Nearly every year, this decade has had a crowded field of Best Actress contenders, where worthy performances were elbowed out of the Oscar lineup due to a high degree of competition. As each year passed, roles for women kept getting better and better, until this year, where the field read as noticeably thin. In fact, many pundits have found themselves scrambling to fill the final spots in their predictions because it seemed like the best choices all had some definitive weakness.
However, after three months, I believe the consensus has settled mostly on the following group of women…
I feel confident we’ll see a version of this list for Best Actress consistently throughout the major televised awards, plus or minus a few names. There are rumblings about a few other performances, but none that have a likely chance of sticking their landing well enough to make it to the Oscar lineup. The campaign for Lupita Nyong’o’s exquisite performance in “Us” has grown more prominent in recent weeks. In terms of her chances, Nyong’o is somewhere between the snub of Toni Collette for “Hereditary” and the successful nomination of Daniel Kaluuya for “Get Out.” She deserves to be nominated for her work, but I fear the horror genre bias and the early release date may hold her back. I would advocate for Nyong’o to go all the way. In a perfect world, she would be nominated for “Us,” along with Naomi Watts’s outstanding performance in “Luce.” Had “Us” been released for Halloween in October, she would be a lock.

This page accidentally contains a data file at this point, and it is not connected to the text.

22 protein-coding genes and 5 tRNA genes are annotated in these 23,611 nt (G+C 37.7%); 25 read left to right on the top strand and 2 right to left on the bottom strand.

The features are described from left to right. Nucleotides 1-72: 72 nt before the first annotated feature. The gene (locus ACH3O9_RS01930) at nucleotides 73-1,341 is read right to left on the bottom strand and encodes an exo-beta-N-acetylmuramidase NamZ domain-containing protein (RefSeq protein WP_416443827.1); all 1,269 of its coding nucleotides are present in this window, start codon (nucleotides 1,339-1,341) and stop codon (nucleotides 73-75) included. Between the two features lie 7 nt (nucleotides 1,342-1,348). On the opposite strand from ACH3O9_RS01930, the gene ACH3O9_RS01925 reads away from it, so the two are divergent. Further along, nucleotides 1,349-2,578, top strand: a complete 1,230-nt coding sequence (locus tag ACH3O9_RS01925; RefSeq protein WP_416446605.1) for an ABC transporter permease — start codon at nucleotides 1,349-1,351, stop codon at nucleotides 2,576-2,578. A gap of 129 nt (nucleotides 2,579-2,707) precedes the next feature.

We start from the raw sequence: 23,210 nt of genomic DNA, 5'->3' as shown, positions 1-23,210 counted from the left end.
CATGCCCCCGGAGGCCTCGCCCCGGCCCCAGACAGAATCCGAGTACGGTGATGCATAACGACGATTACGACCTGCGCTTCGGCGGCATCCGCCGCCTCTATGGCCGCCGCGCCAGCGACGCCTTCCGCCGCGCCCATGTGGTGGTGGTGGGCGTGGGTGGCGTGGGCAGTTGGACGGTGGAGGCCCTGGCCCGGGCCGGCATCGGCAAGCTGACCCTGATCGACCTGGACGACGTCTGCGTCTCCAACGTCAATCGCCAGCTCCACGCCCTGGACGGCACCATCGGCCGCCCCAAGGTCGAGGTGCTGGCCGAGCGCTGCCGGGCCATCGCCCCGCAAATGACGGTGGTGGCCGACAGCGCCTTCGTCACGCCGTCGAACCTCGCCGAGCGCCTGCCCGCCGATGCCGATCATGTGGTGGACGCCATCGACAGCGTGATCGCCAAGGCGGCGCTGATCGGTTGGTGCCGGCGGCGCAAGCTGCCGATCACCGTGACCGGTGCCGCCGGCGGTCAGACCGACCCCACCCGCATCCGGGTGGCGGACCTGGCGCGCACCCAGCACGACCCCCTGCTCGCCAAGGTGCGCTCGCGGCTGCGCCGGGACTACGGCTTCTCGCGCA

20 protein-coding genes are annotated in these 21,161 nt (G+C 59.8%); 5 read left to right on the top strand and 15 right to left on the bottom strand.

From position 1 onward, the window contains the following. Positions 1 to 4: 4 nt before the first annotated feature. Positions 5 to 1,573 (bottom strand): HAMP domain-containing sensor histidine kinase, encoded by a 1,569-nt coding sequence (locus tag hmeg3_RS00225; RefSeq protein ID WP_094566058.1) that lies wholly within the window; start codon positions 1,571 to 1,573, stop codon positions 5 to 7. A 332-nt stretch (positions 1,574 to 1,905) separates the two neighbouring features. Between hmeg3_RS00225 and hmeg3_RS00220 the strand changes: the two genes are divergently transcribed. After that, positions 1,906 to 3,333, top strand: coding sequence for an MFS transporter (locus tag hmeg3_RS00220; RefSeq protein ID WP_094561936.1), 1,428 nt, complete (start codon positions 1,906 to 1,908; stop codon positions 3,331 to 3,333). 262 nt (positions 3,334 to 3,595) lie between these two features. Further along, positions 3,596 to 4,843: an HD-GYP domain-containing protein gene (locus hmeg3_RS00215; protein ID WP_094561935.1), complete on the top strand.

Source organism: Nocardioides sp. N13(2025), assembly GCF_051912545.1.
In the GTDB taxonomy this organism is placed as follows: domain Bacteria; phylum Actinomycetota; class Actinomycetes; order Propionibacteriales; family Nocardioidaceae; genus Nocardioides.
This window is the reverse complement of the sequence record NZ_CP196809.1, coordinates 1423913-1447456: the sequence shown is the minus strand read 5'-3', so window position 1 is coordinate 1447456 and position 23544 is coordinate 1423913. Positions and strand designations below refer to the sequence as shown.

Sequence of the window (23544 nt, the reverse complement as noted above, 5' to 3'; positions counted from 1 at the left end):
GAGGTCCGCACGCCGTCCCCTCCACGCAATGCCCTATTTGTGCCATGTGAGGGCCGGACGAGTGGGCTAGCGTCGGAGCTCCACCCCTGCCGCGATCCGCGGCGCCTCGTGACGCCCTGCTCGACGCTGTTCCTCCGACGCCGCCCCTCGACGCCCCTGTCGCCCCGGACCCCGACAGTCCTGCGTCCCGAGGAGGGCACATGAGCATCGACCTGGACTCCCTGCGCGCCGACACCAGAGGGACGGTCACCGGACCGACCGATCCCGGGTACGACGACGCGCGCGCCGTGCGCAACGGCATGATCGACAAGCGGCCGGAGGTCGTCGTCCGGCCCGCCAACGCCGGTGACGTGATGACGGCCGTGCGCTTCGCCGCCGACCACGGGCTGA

Alfre Woodard’s performance in “Clemency” has been making the rounds since Sundance, yet Neon decided to release the film on December 27, which is especially bad timing with the condensed voting period. I fear she will suffer the same fate as Nicole Kidman for “Destroyer” and Annette Bening for “20th Century Women,” both terrific work by veterans in smaller films theatrically released too late to gain serious non-Golden Globes traction. The Oscars are a test of stamina and exposure. The only other candidate with the chance of making an impact is Awkwafina for “The Farewell.” Her performance fits the mold of a first-time nomination for a promising young actress, like Jennifer Lawrence in “Winter’s Bone.” The problem is, no one knows what to do with “The Farewell” overall. It found success in its summer release, but it has been slipping out of the conversation as bigger contenders make their way into cinemas.
For me, it’s not necessarily about who will be the nominees, but who is going to win. This is quite possibly the category with the most heated race to the finish line. Zellweger, Johansson, and Theron each have a hand to play in this game. Though “Harriet” was met with a tepid response at TIFF, Erivo has bounced back into a strong position to be nominated in the category due to the film’s relative box office success and the general goodwill toward the film and its subject; but winning for this film just doesn’t seem likely at this point. As for Ronan’s lauded performance in “Little Women,” it seems like enough to add another round of nominations to her resume, but it doesn’t feel like her time to win, mostly due to the film’s overall late arrival.